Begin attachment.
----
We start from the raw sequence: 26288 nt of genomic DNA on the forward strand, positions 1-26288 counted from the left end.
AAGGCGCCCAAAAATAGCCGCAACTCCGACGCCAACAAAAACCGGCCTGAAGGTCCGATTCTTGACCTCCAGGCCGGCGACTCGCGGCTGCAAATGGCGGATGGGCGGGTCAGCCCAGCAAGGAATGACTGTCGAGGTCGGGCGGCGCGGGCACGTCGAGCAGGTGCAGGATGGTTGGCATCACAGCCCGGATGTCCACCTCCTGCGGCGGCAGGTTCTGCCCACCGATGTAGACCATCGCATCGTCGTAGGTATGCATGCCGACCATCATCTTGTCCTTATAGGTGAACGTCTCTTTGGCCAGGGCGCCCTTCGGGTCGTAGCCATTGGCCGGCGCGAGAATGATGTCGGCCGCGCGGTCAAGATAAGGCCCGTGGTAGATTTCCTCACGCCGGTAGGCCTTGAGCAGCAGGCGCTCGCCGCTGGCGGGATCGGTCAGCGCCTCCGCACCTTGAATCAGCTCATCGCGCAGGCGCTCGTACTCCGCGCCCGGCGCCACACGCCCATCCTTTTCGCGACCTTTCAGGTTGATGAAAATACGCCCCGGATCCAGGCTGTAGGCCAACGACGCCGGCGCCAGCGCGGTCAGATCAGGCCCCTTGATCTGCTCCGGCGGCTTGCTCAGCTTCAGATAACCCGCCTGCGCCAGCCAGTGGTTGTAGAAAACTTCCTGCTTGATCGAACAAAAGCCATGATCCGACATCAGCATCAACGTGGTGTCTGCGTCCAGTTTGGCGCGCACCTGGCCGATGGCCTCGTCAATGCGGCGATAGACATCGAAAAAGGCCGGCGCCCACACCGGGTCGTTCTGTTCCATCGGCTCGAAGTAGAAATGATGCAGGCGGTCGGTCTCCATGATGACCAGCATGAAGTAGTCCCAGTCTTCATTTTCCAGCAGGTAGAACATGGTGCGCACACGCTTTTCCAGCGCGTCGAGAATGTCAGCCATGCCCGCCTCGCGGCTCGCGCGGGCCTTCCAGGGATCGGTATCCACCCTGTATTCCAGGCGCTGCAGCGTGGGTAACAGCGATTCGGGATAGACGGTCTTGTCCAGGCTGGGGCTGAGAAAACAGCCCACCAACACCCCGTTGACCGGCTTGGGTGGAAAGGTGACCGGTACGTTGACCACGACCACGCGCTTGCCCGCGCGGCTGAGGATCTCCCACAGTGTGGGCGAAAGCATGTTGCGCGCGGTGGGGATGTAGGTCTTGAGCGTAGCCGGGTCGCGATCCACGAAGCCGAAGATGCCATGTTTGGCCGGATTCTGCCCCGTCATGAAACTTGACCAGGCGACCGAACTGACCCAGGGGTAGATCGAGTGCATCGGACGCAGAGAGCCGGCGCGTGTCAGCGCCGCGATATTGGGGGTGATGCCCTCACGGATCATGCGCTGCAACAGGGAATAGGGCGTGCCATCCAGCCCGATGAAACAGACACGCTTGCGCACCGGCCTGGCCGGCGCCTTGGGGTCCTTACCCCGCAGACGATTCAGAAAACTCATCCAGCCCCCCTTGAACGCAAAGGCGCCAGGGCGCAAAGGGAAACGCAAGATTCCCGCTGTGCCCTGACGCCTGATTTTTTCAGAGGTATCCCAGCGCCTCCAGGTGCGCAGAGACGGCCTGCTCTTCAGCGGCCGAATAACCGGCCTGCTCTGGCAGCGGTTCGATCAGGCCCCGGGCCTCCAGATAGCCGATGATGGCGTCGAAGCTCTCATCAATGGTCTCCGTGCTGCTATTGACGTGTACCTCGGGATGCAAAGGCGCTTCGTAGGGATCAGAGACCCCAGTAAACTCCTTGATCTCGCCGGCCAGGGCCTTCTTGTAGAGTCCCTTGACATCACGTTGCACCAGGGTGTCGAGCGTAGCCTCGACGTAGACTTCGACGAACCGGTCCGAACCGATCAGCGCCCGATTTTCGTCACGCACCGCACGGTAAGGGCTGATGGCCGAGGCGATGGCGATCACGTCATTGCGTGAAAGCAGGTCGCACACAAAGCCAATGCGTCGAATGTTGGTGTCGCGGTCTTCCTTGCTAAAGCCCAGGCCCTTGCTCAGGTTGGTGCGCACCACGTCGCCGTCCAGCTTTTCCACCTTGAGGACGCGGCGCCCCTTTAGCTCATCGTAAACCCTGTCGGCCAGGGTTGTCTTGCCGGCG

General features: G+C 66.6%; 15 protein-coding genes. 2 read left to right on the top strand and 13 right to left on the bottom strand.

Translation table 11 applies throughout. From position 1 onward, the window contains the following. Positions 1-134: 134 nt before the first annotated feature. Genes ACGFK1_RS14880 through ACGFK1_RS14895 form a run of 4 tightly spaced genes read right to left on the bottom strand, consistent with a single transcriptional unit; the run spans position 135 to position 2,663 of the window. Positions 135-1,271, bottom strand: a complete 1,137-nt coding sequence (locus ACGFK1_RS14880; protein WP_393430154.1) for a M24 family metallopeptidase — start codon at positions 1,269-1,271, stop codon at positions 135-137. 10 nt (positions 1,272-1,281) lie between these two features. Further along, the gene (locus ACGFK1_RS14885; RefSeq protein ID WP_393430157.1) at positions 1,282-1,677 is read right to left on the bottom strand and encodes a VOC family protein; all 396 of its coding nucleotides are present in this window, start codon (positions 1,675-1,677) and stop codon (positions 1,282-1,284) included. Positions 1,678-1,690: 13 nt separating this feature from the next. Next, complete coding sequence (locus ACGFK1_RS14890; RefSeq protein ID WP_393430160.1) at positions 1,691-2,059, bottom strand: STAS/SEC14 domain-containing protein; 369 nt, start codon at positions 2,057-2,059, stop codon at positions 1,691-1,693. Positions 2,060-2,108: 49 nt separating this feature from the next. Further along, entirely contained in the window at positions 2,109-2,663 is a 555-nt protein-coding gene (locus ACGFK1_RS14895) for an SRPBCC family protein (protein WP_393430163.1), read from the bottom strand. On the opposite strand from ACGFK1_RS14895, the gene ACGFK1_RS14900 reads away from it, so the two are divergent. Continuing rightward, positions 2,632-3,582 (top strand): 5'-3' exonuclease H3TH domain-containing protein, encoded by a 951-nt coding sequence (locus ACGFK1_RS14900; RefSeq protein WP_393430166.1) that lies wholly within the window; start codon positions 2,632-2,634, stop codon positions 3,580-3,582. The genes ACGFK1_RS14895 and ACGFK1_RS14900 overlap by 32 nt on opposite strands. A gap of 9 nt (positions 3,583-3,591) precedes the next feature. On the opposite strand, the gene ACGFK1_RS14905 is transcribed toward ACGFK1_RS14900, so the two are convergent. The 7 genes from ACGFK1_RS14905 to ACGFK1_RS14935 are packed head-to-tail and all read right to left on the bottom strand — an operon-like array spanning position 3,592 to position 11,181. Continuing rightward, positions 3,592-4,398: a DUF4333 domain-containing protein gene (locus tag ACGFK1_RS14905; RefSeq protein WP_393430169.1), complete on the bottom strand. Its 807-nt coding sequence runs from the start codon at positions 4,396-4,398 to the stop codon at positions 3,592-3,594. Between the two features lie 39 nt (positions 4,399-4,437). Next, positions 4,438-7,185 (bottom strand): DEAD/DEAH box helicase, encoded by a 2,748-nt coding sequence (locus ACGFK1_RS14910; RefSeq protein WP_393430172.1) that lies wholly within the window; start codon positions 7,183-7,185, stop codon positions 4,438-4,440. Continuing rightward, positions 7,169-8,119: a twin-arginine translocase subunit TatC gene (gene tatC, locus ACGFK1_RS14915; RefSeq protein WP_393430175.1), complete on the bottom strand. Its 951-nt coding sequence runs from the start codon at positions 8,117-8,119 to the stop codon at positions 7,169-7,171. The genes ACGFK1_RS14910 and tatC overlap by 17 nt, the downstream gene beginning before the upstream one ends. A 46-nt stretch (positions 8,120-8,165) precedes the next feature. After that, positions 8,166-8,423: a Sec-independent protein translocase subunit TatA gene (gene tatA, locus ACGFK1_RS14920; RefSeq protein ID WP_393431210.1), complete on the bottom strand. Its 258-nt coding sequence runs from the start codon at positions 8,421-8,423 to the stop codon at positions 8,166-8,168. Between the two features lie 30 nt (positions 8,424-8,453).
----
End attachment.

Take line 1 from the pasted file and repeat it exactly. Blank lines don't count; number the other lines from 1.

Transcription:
We start from the raw sequence: 26288 nt of genomic DNA on the forward strand, positions 1-26288 counted from the left end.